Sue believes that everything we ever needed to know about the success or failure of our marriage was apparent before we got married and highlighted during the honeymoon. Honeymoon expectations are such that almost nobody will ever “confess” that actual honeymoon experience. There are unrealistic expectations around honeymoons being filled with romance and a celebration of a new beginning as “US”. Any situation subjected to that level of pressure is almost bound to disappoint. Spare us the details of the honeymoon suite, the lingerie and champagne. Spare yourself the romantic trappings and tell us (or yourself) what REALLY happened on your honeymoon and if you can, you will see that the grain of truth was with you as he “carried you over the threshold”. Own up to the ugly truth. He stumbled or you refused to allow it for fear that he would know how much you weighed.
Here are some honeymoon stories.
“Our hotel was under renovation and the place was a complete mess. The morning after the wedding I sat at the breakfast table staring longingly at the mountains. My deepest and clearest desire was to walk into those mountains and never come back. Every part of me was searching for the escape hatch and that was how the marriage was for me. Everything was always a shambles and I fought my impulse to escape for as long as I could.”
“I woke up in the early hours of the morning and he wasn’t there. It was so shocking and painful and I knew it was important even as I lay there trying to tell myself that surely he had just gone out for air or to walk. Just before sunrise he returned having gambled away most of the money we had not had a chance to deposit before we left for our honeymoon. During the marriage he was “missing” most of the time. Missing when the children were born, missing when I was ill and all the time we were arguing about his appetite for risk that is hugely different from my own”.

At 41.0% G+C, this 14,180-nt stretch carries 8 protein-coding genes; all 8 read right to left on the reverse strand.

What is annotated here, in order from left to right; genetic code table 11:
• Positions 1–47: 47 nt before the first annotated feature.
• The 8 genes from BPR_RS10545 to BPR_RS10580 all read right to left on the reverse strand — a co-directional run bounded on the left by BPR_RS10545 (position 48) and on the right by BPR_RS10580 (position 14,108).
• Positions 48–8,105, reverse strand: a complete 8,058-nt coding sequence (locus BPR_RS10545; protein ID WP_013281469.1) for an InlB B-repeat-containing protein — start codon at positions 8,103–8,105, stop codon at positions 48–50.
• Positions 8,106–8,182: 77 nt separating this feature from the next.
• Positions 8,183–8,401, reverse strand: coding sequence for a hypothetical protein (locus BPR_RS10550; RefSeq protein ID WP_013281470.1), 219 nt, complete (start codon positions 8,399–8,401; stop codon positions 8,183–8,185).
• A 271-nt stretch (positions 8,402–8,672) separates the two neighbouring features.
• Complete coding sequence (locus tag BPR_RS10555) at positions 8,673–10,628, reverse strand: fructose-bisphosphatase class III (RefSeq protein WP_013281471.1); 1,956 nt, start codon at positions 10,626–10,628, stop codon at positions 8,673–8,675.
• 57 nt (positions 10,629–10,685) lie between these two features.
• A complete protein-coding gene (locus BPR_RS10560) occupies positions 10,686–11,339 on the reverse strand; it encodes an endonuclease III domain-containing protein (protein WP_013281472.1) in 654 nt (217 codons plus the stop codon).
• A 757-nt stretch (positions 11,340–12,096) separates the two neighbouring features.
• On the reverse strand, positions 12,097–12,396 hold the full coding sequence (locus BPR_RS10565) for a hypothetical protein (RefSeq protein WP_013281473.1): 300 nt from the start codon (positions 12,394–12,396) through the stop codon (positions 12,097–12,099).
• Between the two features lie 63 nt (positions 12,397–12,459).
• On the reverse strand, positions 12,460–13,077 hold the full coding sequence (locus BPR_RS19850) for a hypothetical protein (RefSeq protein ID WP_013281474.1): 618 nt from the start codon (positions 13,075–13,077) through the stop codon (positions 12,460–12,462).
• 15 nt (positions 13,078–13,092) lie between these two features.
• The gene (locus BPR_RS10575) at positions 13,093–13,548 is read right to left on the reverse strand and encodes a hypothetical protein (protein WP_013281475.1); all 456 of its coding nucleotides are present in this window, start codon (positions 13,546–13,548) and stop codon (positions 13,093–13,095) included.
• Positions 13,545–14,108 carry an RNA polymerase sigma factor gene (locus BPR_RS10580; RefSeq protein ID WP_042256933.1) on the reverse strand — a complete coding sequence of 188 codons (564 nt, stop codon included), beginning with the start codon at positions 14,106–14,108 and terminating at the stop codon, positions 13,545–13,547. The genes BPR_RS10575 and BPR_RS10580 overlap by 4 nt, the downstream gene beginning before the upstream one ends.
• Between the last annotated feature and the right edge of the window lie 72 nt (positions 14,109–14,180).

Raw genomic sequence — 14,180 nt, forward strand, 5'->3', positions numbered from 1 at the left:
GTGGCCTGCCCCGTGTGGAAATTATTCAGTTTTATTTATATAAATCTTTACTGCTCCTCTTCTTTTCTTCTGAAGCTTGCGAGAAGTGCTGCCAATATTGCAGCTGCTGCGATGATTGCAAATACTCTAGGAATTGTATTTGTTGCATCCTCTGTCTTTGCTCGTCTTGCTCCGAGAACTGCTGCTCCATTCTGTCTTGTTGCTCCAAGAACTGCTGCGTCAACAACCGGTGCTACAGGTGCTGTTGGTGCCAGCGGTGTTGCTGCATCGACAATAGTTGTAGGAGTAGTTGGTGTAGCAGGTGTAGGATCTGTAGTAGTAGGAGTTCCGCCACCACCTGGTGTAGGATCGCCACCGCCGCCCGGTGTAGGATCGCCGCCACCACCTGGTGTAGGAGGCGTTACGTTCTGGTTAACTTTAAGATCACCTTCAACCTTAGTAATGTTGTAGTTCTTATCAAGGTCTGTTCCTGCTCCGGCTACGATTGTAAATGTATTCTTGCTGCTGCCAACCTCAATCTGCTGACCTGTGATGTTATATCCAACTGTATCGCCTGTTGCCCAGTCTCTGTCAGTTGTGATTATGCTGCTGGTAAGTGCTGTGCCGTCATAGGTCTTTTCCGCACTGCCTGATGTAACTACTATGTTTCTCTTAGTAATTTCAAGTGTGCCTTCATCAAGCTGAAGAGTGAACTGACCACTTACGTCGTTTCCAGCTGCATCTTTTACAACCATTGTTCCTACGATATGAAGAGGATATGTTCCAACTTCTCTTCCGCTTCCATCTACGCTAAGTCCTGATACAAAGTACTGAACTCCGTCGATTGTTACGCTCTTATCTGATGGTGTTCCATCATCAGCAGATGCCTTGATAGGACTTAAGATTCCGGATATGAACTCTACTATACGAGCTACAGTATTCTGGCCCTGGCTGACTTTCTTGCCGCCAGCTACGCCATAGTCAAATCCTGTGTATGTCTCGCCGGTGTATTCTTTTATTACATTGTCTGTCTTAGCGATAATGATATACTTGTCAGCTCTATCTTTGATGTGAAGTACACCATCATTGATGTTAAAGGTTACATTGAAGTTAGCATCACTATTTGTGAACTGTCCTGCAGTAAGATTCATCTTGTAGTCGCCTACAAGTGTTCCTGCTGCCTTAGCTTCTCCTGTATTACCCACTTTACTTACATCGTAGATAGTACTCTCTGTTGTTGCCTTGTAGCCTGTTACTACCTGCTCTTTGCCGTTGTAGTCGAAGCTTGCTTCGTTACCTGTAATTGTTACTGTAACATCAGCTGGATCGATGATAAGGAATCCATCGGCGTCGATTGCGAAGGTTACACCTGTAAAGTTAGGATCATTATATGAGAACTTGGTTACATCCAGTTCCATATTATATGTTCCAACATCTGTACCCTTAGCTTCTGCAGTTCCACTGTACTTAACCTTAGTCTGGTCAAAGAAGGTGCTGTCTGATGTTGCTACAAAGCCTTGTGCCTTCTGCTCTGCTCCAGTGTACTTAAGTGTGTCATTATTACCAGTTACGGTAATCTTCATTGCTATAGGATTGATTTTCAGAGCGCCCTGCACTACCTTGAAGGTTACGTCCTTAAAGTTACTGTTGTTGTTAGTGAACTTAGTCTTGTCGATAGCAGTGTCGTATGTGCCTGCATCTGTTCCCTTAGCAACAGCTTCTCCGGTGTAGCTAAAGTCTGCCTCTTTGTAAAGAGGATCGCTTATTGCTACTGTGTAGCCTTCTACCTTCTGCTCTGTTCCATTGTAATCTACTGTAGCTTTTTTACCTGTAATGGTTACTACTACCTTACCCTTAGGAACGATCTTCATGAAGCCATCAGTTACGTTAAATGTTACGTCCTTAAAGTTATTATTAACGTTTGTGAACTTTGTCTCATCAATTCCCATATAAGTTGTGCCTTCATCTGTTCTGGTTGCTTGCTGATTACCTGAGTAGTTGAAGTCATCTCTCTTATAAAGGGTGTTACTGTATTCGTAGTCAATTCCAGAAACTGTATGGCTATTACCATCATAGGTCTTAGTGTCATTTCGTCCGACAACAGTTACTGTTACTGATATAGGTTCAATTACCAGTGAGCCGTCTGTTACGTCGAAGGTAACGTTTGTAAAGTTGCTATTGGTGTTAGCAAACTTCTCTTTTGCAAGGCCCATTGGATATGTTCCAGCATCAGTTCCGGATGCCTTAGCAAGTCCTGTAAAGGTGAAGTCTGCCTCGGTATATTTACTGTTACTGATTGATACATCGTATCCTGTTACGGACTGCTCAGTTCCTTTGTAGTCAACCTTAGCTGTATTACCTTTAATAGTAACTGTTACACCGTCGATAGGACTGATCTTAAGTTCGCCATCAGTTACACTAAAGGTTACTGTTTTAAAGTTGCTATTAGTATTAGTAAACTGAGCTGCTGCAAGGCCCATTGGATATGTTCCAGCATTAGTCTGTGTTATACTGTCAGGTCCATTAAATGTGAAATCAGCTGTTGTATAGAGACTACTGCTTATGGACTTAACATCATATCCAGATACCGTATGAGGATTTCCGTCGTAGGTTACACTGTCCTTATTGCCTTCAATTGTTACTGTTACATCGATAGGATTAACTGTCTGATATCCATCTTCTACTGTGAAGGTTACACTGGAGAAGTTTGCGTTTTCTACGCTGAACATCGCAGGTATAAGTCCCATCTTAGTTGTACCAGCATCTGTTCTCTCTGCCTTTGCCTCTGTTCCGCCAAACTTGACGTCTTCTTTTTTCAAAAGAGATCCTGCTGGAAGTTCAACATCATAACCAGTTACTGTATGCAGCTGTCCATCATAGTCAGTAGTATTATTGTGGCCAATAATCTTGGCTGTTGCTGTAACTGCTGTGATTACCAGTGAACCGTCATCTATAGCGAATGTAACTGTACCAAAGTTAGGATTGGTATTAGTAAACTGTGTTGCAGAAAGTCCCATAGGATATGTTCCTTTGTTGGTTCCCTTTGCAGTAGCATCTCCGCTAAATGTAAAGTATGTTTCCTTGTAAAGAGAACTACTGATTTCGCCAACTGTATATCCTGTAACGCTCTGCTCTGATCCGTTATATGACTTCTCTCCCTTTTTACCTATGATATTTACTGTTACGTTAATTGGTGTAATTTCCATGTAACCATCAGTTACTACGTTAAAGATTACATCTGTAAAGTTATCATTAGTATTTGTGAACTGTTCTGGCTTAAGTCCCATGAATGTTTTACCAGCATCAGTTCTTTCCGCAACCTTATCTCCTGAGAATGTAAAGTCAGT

“We didn’t go on honeymoon. Once the last guest had left I went in searching for him. He was in a drunken sleep. I watched him snoring for a while and then went about the business of getting the house back in order. Our marriage was defined and destroyed by his substance abuse and I spent the marriage trying unsuccessfully to get our house back in order. Had I been honest with myself I would have seen that the failure of the marriage was already in the room”.
“At the end of the marriage ceremony one of his friends who was incredibly drunk threw up on me. I was incredibly upset, humiliated and disgusted. My husband was so irritated with me that I was suffering from such a sense of humour failure. Needless to say my feelings were a constant irritation to him throughout the marriage”.
One of my clients has been successfully married for sixteen years and I asked her about her honeymoon. “Oh Sue, I loved it”. I believe her because her marriage supports that.
My guess is that were one to ask men the same question, they too would have honeymoon memories about our failings. I imagine that in a strong and successful marriage those memories would have been discussed and worked out. If not, why not ask him what they were and what the grain of truth still is?